For most, the ideal summer vacation does not include donning lab goggles, performing hands on field research or analyzing data. The teachers who participated in the 2010 Great Lakes Bioenergy Research Center (GLBRC) Bioenergy Institute for Educators, however, looked forward to being students again.
“I think [the GLBRC] did an excellent job [of] providing us with in-depth instruction and training relating all components of biofuels, while providing us with a first-hand look at the complexity and potential gains from their work,” said Craig Kohn, an agriculture science teacher at Waterford Union High School who participated in the institute. “Their emphasis on the highest-quality science education possible was incredibly motivating and caused me to re-evaluate all of my instructional methods.”
For eight days, 12 teachers ranging from elementary to high school worked directly with GLBRC researchers and learned more about biofuels. The goal of the program was to engage teachers with new tools and hands on participation, said John Greenler, co-director of education and outreach for the GLBRC.
“The focus was to provide K-12 teachers with the opportunity to both understand more about the work of GLBRC and how to incorporate that into their classroom activities in a way that would really enhance student learning,” Greenler said.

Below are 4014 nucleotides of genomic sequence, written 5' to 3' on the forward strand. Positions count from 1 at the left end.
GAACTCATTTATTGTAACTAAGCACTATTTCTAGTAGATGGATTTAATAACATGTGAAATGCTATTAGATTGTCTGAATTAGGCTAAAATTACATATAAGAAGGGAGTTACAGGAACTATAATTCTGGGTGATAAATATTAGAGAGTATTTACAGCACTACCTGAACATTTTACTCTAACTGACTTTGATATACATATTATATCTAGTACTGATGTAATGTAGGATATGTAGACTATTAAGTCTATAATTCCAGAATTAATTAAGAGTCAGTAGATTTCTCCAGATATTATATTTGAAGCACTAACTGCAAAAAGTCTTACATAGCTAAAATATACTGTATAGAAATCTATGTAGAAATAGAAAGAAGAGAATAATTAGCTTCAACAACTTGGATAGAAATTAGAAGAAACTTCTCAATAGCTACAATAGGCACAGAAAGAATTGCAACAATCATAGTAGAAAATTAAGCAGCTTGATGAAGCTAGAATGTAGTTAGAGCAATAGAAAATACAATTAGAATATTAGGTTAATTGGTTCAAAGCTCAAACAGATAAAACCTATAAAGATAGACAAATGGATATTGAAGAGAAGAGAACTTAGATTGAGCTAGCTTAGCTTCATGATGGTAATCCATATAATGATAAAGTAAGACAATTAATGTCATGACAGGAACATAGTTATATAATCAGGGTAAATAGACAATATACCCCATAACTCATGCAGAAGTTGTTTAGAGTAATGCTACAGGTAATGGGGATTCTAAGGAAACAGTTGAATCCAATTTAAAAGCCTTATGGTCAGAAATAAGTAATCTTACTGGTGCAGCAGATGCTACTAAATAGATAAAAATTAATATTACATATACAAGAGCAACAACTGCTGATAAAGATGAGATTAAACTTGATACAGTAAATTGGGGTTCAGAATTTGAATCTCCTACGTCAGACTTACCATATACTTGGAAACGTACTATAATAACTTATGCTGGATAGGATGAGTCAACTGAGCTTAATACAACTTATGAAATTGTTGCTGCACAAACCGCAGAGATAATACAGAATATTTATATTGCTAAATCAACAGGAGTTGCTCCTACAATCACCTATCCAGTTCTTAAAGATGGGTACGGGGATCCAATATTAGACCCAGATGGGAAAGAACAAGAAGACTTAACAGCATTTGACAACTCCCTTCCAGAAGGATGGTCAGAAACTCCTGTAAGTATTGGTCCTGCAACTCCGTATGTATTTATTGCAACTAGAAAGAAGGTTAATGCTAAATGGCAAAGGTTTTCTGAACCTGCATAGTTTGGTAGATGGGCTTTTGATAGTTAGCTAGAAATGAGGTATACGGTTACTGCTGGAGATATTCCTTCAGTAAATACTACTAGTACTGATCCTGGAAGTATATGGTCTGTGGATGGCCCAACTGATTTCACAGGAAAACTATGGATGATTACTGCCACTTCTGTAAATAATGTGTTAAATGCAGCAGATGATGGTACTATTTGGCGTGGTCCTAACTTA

This year, partnering with Wisconsin Fast Plants, the GLBRC was able to give the institute a broader focus on biofuels. Teachers participated in activities ranging from using Wisconsin Fast Plants as model organisms to study bioenergy to taking a tour of a research field. The teacher teams are encouraged to continue brainstorming, evaluating the material they learned or asking questions through an online community page that was created for the institute.
Sara Krauskopf, co-director of education and outreach for the GLBRC, is proud of the program’s successes this year and hopes the teachers will apply what they learned to their classrooms.
“I was really pleased with the caliber of teachers we had participate. It was fun to work with such a dedicated and interested group of teachers,” said Krauskopf.
Krauskopf also stressed the importance of going beyond just the surface-level issues and teaching about the complexity of biofuels and the contemporary issues in education. The participants agreed.
“I never want my teaching to be about just facts and trivia. I think my experiences at GLBRC will be helpful in ensuring that my classrooms are always about the ‘big picture,’” Kohn said.
Next year, both Krauskopf and Greenler hope to see more teams of teachers apply to participate in the institute and to continue facilitating more “light-bulb” moments.
“A lot of my satisfaction comes from [the opportunity to] set the stage and then step back and watch things really happen,” Greenler said. “For the teachers to be standing in this field of over 10,000 different varieties of corn and have this conversation with a professor about what it represents… was very profound. You could see the light bulbs going off for these teachers to understand what this diversity means and how they can integrate it.”
Greenler understands the challenges facing teachers today and hopes the institute inspires them to continue striving to recognize and teach students about the current issues in the science world.
“There is a lot of exciting work that’s being done today in science that we can bring into education in a real time fashion,” Greenler said. “Teachers know when they’re teaching old science and students really know when it’s not contemporary. The GLBRC has a contemporary project.”